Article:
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San Diego State Upsets UTEP

TIMES STAFF WRITER

Vern Thompson stood at the free-throw line wearing a 38.5 free-throw shooting percentage like a blindfold.

Pressure? It was a one-and-one, and SDSU led by a point with six seconds left.

Just like in practice, he told himself. Ready, shoot, wrist-over follow-through. He and Greg Graham, an SDSU assistant coach, have been working on free throws after practice for the past week, and this is what Thompson was thinking as he toed the line.

It worked. He made both, and the Aztecs hung on for a confidence-building victory over Texas El Paso, 58-55, in a game that, at times, neither team seemed too wild about winning.

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SDSU failed to deliver the knockout punch early, and UTEP coaches thought the 45-second shot-clock operator pushed the re-set button early during a crucial second-half SDSU possession. No matter. This morning, the Aztecs (8-8, 3-3 in the Western Athletic Conference) are smiling about another victory they had to have in front of 3,118 in the San Diego Sports Arena.

It was SDSU’s second consecutive WAC victory, and it marked the first time since the 1985-86 season that the Aztecs defeated New Mexico and UTEP (11-5, 3-3) back to back at home.

“It was critical for a couple of reasons,” SDSU Coach Jim Brandenburg said. “We needed to gain some confidence on our home floor. Any time you win, it’s a sweet elixir.

“We figured both of these games at home were really hump games. We got by New Mexico; we played so hard and so physical that all of our guys were beat up. When you play as hard as we did Saturday night, that’s a credit to the players. We’re slowly but surely becoming a tough basketball team.”

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Arthur Massey led the way with 15 points, and Marty Dow had 14 points and 12 rebounds. Henry Hall led the Miners with 14 points. SDSU outrebounded UTEP, 37-28.

The Washington Generals, who played the Harlem Globetrotters earlier in the day at the Sports Arena, probably shot better than UTEP did in the first half. UTEP started miserably, getting just three baskets in the first 13 minutes and finishing the half at 31% (eight for 26). SDSU built a lead as large as 12 in the first half, and then almost watched it melt away in the second.

“We never took control of the game in the second half, but they didn’t, either,” Brandenburg said.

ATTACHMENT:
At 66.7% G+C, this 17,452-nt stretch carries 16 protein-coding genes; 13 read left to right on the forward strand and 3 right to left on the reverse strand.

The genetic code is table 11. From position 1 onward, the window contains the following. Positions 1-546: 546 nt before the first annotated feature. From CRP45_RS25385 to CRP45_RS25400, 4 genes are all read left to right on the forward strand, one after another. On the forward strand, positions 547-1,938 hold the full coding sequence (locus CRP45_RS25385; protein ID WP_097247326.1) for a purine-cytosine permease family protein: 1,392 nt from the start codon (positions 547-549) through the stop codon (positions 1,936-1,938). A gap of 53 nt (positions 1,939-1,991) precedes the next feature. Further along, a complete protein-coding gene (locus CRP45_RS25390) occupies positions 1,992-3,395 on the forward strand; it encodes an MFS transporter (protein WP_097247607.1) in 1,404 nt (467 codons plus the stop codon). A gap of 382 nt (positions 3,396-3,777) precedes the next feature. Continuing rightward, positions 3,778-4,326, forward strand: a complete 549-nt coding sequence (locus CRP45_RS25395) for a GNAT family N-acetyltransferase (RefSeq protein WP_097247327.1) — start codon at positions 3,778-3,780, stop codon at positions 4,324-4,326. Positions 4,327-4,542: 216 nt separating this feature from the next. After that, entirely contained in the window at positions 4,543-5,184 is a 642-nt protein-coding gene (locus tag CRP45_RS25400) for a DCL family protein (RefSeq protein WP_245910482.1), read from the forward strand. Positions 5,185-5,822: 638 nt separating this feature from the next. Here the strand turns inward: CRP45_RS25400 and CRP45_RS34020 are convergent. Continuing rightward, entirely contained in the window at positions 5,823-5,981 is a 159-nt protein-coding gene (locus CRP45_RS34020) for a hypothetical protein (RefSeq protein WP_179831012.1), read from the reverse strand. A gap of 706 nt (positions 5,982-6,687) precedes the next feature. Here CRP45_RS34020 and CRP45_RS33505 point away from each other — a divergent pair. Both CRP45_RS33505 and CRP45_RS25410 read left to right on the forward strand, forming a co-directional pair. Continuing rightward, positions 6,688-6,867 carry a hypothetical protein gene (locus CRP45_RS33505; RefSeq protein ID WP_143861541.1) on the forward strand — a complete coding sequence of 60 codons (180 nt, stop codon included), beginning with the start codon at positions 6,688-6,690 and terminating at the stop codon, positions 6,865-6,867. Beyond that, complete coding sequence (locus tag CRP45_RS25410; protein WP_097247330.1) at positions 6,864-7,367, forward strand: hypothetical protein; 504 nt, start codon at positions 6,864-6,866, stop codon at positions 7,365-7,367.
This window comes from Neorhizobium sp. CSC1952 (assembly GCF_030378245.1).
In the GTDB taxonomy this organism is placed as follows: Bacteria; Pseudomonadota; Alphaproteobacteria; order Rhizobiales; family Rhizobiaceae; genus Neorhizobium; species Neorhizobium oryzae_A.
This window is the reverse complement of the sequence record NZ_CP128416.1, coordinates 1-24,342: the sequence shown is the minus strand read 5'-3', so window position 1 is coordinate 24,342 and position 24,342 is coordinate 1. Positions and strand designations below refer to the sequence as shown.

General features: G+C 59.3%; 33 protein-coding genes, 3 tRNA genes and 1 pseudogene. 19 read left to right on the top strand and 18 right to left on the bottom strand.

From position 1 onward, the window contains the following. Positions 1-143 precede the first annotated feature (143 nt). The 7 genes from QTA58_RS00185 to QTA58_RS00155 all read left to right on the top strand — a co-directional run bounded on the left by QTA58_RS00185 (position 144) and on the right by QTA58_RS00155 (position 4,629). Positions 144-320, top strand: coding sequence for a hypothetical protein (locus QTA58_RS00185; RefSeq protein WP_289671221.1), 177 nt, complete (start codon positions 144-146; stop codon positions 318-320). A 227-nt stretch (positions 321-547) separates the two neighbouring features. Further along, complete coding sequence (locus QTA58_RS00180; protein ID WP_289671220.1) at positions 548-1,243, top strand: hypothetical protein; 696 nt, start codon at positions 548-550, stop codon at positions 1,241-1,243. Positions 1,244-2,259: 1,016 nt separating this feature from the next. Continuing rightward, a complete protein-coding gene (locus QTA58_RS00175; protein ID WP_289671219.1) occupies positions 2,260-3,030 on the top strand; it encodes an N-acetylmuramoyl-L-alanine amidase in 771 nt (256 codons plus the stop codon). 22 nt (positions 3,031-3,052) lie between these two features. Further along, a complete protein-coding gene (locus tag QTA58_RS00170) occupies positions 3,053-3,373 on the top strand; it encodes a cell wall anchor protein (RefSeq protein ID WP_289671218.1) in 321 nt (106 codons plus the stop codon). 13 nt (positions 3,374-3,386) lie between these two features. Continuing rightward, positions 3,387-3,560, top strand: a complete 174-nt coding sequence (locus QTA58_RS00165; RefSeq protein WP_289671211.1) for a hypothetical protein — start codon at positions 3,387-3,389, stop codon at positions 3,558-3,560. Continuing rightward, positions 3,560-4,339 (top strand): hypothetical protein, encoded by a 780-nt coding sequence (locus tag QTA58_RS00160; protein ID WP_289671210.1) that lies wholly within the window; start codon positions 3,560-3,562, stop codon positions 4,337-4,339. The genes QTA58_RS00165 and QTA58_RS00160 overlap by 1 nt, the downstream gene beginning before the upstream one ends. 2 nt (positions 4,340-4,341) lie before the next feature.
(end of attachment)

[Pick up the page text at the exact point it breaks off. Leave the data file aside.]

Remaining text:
A key possession for the Aztecs came with just over four minutes remaining and SDSU ahead, 50-46. There was some confusion, and SDSU almost lost the ball twice. Ray Barefield missed a shot, the ball bounced long, and Thompson dove on the right side to save it from going out of bounds. He tapped it to Marty Dow, and the ball eventually went to Courtie Miller at the top of the key.

Miller passed to Thompson on the left side, but the ball bounced off Thompson’s hands and again headed out of bounds. Again, Thompson dived, tipped the ball on the baseline just before it went out of bounds, and Barefield got it.

The Aztecs were confused, and Brandenburg called timeout with just nine seconds left on the shot clock. When they in-bounded the ball, it eventually went to Thompson at the top of the key. His shot missed the rim completely, but Dow grabbed it and put it in. The Miners thought time should have expired.

“They ended up scoring a basket after the buzzer should have gone off,” UTEP Coach Don Haskins said.

Said Brandenburg: “I thought we got a new 45 seconds.”

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Whatever, the Aztecs led, 52-46.

UTEP eventually trimmed the margin to two, 54-52, with 39 seconds left, but Massey made two free throws with 24 seconds to play to make it 56-52. After Hall made a three-pointer with 15 seconds to play to make it 56-55, SDSU broke the UTEP press and passed to Thompson, who drove--Haskins thought he traveled--and was fouled by Hall.

“I was thinking, ‘I’m going to can these,’ ” Thompson said.

And he did. And now, confidence in hand, SDSU has evened its WAC record in time for a trip to New Mexico and UTEP next week.

“We can play with everybody in the conference if we just keep our confidence and keep playing hard,” Massey said.


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